We did so much campaigning. People were really informed. We did so much tabling. I think the people that did vote ‘Yes’ really knew what they were supporting. And we were able to mobilize people. We got a lot of endorsements from other groups too.

The only groups that supported the ‘No’ side, I think, were Conservative Concordia and  Hillel. The number of groups that endorsed our campaign was ridiculous

R: QPIRG [Quebec Public Interest Research Group at Concordia], [and] The Centre for Gender Advocacy, they endorsed us. Already we knew everything was going to go well.

J: Outside support, too —Independent Jewish Voices, [and] PAJU (Palestinian and Jewish Unity)

R: We really wanted to stop the whole idea that this is by Arabs for Arabs only. We really wanted to show people that it doesn’t matter if you’re Israeli or Jewish or Palestinian or Muslim or whatever.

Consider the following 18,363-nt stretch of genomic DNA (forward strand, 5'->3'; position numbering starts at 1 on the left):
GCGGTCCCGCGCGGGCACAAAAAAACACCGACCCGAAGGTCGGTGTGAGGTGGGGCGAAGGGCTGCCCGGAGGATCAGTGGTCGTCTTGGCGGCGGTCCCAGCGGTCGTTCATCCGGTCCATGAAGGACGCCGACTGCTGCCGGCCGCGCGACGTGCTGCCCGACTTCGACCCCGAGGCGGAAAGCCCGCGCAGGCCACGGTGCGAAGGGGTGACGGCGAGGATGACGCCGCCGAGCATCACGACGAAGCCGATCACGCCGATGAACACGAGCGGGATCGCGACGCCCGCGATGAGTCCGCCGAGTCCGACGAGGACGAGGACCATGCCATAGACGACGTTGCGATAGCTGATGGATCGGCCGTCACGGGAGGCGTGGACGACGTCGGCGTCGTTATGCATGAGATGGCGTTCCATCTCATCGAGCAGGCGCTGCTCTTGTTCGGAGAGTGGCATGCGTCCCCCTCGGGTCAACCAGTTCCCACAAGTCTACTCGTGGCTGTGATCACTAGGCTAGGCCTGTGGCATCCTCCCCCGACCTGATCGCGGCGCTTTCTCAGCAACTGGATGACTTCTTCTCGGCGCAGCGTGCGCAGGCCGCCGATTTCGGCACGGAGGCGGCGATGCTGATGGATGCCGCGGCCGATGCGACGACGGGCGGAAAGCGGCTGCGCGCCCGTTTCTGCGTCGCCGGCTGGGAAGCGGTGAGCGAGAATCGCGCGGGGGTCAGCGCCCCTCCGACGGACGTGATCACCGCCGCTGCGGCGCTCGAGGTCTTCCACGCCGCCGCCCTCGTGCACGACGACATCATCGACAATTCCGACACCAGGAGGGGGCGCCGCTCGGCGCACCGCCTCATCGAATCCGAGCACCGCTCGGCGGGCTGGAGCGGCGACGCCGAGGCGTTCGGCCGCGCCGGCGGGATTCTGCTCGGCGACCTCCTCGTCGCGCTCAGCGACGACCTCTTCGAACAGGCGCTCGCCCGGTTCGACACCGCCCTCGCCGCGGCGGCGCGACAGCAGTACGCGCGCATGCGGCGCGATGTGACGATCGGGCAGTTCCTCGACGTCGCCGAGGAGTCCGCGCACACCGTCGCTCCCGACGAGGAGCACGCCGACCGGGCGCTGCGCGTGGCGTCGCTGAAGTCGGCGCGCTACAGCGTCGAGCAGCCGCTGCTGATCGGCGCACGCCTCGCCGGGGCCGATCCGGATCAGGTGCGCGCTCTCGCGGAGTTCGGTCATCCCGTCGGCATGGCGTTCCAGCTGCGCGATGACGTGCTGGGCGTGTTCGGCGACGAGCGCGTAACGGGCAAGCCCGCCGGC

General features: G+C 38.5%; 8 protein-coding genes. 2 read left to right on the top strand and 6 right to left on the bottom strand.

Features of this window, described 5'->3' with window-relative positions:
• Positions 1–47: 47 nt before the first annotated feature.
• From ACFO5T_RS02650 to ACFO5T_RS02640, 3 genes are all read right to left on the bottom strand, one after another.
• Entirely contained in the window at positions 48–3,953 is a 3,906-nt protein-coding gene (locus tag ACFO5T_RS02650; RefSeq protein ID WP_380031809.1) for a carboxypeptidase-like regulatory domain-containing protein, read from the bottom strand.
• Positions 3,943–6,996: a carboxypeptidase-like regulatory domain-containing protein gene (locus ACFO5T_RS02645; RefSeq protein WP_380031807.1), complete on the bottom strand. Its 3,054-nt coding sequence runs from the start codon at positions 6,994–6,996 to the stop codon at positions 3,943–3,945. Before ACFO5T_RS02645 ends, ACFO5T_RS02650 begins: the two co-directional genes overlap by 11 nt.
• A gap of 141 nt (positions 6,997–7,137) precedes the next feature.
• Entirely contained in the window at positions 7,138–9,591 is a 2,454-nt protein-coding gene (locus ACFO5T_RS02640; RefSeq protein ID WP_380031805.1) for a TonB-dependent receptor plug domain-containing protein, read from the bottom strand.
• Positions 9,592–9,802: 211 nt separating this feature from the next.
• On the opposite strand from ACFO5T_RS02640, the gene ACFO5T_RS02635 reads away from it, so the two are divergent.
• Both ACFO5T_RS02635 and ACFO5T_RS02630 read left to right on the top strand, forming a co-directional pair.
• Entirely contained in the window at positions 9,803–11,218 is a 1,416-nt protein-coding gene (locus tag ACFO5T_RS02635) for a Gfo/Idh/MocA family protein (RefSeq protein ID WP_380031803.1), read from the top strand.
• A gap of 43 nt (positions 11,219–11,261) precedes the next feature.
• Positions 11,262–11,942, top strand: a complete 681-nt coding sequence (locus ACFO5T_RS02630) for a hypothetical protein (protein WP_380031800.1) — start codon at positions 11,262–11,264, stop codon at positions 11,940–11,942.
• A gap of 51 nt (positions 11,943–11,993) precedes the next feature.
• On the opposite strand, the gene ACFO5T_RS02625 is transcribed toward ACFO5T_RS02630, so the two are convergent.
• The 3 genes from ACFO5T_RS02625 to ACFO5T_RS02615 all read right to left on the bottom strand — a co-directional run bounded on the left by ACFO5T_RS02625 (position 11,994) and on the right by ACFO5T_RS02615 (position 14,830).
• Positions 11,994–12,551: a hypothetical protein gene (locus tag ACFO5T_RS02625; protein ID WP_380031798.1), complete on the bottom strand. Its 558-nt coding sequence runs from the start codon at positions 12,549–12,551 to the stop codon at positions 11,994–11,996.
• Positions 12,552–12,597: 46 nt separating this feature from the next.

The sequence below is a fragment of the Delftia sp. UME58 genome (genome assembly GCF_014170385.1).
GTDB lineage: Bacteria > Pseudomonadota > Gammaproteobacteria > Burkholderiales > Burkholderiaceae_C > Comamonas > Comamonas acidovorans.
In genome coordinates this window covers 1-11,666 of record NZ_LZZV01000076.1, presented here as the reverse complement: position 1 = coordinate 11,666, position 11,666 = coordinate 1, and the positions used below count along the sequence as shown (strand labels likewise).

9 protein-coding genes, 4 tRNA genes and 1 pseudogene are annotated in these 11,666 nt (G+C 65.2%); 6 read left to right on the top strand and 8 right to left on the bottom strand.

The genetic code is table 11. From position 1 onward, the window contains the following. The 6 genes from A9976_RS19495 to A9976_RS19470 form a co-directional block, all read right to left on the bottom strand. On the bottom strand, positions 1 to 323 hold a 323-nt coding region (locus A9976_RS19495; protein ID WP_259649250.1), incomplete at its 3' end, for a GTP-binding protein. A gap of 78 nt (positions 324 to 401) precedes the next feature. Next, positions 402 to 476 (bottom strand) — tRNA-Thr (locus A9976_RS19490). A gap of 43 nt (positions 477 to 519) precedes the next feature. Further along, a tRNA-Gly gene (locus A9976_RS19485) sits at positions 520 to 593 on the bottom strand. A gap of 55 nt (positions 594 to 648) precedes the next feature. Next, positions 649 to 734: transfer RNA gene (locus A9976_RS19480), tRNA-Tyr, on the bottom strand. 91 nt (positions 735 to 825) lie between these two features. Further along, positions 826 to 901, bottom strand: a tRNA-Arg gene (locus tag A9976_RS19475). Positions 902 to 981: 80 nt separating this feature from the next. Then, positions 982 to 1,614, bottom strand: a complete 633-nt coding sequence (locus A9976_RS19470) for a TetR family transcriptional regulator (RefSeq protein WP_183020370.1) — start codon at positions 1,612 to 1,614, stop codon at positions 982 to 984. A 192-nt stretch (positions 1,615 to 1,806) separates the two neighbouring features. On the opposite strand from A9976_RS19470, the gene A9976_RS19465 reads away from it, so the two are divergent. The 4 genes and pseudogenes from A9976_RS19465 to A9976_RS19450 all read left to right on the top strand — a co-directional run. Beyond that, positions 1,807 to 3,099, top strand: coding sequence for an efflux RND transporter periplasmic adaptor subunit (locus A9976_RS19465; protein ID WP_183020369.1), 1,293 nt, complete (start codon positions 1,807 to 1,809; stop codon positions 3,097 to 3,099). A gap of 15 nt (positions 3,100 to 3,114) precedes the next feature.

There are Israelis who are pro-BDS. An ex-Israeli soldier [Eran Efrati] joined the national BDS movement and is clearly one of the biggest advocates of boycotting. During this campaign I learnt so much. There’s even a group in Israel called “Boycott from Within.

This is not being anti-Israel, it’s being pro-Human Rights. That’s how we saw it

J: That was our campaign. We wanted to concentrate on human rights and International law. That’s worked in our favour. We had many ways of tackling this. How do we use the law? We had tons of reports.

R: He gathered everything. He gathered all the reports [gesturing to Javier]

J: [Smiling] We’d have people come to our table and say: “Where are you getting this, where are you getting this info” and we’d say, well this is according to the 2014 Human Rights Council Report by Richard-Falk, and you could physically go to section 69 to section 71– Apartheid, or at least fall within the UN definition of Apartheid–segregation across racial lines, creation of separate reserves for Palestinians, land grabs and everything there.